Years ago, I had a terrible falling out with a close friend and neighbor. The conflict-causing issue was on her end, but my handling of the situation amplified the rift. While I hoped to talk things out, she refused. For months, I vacillated between fury and frustration, gloom and guilt.
Finally, another friend to whom I confided my anguish suggested I try a healing Hawaiian practice called ho‘oponopono. It involved repeating a simple mantra that encapsulated the opposite of what I was feeling: love, repentance, forgiveness, and gratitude.
Desperate for relief, I gave it a whirl, repeating the mantra every day as I walked my dog past the ex-friend’s house. After a few weeks, the emotional black cloud began to lift. And in its place, I felt something I hadn’t in nearly a year: peace.
For centuries, native Hawaiians have seen health holistically, encompassing not just physical but also psychological, spiritual, and emotional aspects. This system is called “Huna,” and it has a central concept of “pono,” which essentially means “right” — not as in morally correct, but rather as being in sync with nature, other people, and yourself.
Pono is feeling profound respect for everything and everyone and, with it, a deep sense of self-respect.
To the ancient Hawaiians, being pono wasn’t a once-in-a-while state; it was seen as a daily necessity for health and well-being. When that feeling was off-kilter, they took action to restore balance with ho‘oponopono.
While the process is considered a “forgiveness” practice, ho‘oponopono transcends the Western concept of that word.
It’s not a one-shot process of ‘getting over’ whatever caused you pain so you can feel a little better. It’s not about letting whoever harmed you ‘off the hook’ and removing judgment. It’s a way of life.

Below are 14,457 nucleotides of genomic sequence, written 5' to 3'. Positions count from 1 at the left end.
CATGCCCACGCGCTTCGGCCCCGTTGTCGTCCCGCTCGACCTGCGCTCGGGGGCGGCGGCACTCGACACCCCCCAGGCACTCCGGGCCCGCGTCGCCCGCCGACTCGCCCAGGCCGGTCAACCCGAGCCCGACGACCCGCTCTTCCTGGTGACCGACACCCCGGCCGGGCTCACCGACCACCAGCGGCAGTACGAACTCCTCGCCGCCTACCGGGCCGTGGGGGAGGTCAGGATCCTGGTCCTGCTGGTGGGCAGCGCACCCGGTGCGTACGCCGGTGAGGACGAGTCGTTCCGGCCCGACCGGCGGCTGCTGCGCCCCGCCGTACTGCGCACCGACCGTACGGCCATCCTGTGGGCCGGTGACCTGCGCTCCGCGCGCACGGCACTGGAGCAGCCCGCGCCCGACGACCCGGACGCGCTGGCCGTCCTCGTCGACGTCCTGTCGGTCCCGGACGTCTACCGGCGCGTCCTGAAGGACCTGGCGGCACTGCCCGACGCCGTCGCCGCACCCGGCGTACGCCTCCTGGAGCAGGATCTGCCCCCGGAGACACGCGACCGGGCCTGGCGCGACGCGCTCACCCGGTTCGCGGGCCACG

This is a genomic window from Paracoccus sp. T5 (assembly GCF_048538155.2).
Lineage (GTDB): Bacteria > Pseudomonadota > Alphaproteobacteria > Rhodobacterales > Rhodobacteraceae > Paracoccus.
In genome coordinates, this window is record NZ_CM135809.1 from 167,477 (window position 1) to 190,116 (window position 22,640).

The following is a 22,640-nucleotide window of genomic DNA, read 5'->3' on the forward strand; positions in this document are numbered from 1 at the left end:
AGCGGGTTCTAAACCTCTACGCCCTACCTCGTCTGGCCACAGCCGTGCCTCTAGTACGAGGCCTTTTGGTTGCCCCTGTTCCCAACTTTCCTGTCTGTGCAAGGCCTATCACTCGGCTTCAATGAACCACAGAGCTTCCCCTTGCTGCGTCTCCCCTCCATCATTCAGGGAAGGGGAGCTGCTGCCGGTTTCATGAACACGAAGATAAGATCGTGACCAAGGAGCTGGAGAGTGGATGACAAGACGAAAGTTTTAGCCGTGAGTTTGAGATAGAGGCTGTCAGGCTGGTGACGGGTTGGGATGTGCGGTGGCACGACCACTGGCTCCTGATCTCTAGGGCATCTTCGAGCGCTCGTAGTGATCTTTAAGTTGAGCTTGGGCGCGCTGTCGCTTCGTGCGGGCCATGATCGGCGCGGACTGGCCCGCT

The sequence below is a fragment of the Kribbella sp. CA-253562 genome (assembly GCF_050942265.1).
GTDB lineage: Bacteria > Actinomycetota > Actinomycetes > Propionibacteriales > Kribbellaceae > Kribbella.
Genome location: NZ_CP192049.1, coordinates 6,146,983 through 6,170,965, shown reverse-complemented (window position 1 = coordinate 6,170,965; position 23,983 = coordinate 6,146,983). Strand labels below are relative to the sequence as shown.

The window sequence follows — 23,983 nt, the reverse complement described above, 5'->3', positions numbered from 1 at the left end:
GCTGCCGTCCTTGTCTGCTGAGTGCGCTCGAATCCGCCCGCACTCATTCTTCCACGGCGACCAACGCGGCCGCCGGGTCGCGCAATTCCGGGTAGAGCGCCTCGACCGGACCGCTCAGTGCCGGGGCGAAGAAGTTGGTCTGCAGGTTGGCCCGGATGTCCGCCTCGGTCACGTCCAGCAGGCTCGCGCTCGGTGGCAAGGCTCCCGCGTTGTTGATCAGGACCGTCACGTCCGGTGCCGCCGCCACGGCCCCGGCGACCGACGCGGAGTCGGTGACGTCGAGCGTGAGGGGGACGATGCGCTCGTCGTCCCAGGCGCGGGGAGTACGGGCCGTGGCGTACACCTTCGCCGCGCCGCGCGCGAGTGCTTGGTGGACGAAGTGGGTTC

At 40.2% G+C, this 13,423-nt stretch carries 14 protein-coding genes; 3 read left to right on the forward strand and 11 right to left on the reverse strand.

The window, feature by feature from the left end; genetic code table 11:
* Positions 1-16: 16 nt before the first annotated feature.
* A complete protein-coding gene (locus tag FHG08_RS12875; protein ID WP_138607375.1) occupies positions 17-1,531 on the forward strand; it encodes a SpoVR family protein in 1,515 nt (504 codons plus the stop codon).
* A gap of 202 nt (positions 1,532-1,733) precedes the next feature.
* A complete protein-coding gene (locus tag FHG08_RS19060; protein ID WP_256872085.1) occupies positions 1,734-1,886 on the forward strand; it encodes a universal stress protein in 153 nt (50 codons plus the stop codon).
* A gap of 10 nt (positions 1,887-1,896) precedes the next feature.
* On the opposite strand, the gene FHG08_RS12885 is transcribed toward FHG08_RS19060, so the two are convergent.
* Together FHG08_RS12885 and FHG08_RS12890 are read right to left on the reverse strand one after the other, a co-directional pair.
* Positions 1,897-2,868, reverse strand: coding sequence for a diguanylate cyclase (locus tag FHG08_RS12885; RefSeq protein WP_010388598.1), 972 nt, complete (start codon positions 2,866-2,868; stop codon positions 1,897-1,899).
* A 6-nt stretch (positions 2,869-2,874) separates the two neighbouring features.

The words of the mantra are simple, but when you actively commit their meaning into your consciousness, they become a means of profound reconciliation:
- I love you
- I’m sorry
- Please forgive me
- Thank you
The friend who taught me this mantra told me it wasn’t necessarily specific to any individual. These sentiments can clear emotional baggage from your ancestors to the present day, with others and yourself.
The idea isn’t to absolve wrongdoing because we humans make mistakes and hurt others. It’s about continuously realigning with your values so you can connect with what matters, disconnect from what and who drains your energy and vitality, and regain balance and harmony.
The beauty of ho‘oponopono to me went beyond simple forgiveness. Choosing to focus on uplifting thoughts over self-recrimination, anger, and shame allowed me to let go and move on in the grace of an aloha state.
Pono: The Hawaiian Key to Health (Psychology Today)